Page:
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Book: Romans 1-7 for You

Timothy Keller has presented two prior volumes in his “For You” commentary series. I have had the pleasure of reading Judges for You, though I have not read Galatians for You yet. The series consists of hardcover (or Kindle) books that run under 200 pages, and is presented by The Good Book Company.

This one is Romans 1-7 For You. First, Keller is to be commended for not trying to cover Romans in a complete 200 page book. The haste would have been problematic. Even with the breakdown, it is difficult to address every thing in the seven chapters covered.

The format of Romans 1-7 For You is straightforward. There are 12 chapters, plus front and end matter. The front matter includes a basic introduction to Romans, but this is more focused on the impact of the epistle than to examine major issues in Pauline scholarship. This is fine, because that’s not the focus here. Grab a more academic book for those.

Each chapter is divided into 2 segments that are present practical sides of Paul’s writing. These segments are closed with discussion questions. An additional benefit in these segments is the glossary linkage on Bible words or lesser-known vocabulary. I think it’s born out of e-book set up, where a quick click pulls a definition, but it translates well into print using gray-shading.

Overall, Keller’s work in Romans 1-7 For You reflects his emphasis in other areas. The focus here is on the Gospel as knowing a person, Jesus Christ. This, rather than a defined set of propositions, is the initial focus of faith. From there, Keller builds out how Romans shows us the propositions and truths that matter.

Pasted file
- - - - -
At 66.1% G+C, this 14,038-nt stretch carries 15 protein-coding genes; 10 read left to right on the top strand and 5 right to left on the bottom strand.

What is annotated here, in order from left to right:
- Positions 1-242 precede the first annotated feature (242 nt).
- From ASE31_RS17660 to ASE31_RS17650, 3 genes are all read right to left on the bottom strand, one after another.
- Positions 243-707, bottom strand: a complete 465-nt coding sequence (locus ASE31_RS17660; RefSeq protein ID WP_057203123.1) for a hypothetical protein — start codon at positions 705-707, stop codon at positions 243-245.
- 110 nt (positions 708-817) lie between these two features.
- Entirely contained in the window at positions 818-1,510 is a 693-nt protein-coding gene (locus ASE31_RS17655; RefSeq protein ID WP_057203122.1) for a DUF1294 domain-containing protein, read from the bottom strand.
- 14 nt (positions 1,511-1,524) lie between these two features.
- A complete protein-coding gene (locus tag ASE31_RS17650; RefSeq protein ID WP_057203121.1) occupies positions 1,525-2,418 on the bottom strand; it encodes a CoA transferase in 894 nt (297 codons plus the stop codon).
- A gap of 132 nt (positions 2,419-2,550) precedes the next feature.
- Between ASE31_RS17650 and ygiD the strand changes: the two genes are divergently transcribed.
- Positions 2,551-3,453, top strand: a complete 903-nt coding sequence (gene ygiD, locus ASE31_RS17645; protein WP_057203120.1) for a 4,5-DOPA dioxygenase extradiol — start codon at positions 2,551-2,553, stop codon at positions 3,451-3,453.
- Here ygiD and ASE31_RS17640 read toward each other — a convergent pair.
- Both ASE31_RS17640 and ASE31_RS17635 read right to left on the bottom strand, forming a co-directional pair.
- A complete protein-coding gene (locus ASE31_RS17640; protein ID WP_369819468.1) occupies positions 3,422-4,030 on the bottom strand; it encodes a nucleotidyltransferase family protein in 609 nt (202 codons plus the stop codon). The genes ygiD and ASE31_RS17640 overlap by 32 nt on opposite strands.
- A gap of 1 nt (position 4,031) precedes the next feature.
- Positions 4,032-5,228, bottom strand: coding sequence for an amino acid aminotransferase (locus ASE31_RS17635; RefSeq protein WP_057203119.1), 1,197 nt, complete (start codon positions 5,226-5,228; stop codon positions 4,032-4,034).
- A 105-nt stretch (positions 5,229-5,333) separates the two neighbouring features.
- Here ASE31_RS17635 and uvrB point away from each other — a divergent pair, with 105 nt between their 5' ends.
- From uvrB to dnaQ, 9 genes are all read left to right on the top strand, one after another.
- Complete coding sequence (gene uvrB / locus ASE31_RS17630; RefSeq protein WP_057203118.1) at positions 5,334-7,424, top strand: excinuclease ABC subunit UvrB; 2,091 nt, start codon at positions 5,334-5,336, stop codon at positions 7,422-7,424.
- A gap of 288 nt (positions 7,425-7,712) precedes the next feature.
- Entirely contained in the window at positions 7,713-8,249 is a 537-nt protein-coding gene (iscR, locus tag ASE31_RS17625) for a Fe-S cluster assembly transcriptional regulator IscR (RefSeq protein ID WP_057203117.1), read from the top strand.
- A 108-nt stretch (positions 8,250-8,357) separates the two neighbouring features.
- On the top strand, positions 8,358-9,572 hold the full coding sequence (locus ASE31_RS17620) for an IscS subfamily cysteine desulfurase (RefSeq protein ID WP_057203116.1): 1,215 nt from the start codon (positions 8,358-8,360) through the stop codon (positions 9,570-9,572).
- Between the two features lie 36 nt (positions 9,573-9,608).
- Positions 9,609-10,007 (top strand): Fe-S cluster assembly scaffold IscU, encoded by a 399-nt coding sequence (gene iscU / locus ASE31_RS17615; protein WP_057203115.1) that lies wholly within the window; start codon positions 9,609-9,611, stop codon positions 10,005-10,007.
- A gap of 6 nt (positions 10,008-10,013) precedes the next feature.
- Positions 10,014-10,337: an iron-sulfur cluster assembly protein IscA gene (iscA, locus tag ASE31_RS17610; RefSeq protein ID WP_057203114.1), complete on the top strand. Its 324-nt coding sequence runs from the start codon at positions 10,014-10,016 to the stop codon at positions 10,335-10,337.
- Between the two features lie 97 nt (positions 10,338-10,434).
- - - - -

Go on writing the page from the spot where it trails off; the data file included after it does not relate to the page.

I like Romans 1-7 For You. It is clear, concise, and practical. I found myself more enthused for making headway in the theological passages of Romans and seeing these with fresh eyes thanks to having Keller’s work at my fingertips.

Further, Keller drives his readers to read the Scriptural text as well. He heavily references, rather than quotes, the Biblical material. I like this, just simply as a feature, because it forces the reader to take Romans 1-7 For You alongside the text of Romans.

A brief nod should be made to two well-constructed appendices that outline Romans and provide a guide for identifying and destroying idols of the heart in the life of believers. The third appendix is more of a summary of how learning more of the New Perspective on Paul can help, but is not crucial. It’s not a bad appendix, but it feels like it is there to say “Yes, I’ve read the NPP, no, it doesn’t change what I think about Romans, but I don’t want to argue about it.”

In summary, I would commend Romans 1-7 For You to anyone looking to work through Romans. It’s handy for personal devotional use, basic teaching, or as another source alongside your heavy reference works. It does not replace a good, academic commentary, but supplements one nicely.

(Note, I did receive a copy of this book in exchange for the review.)

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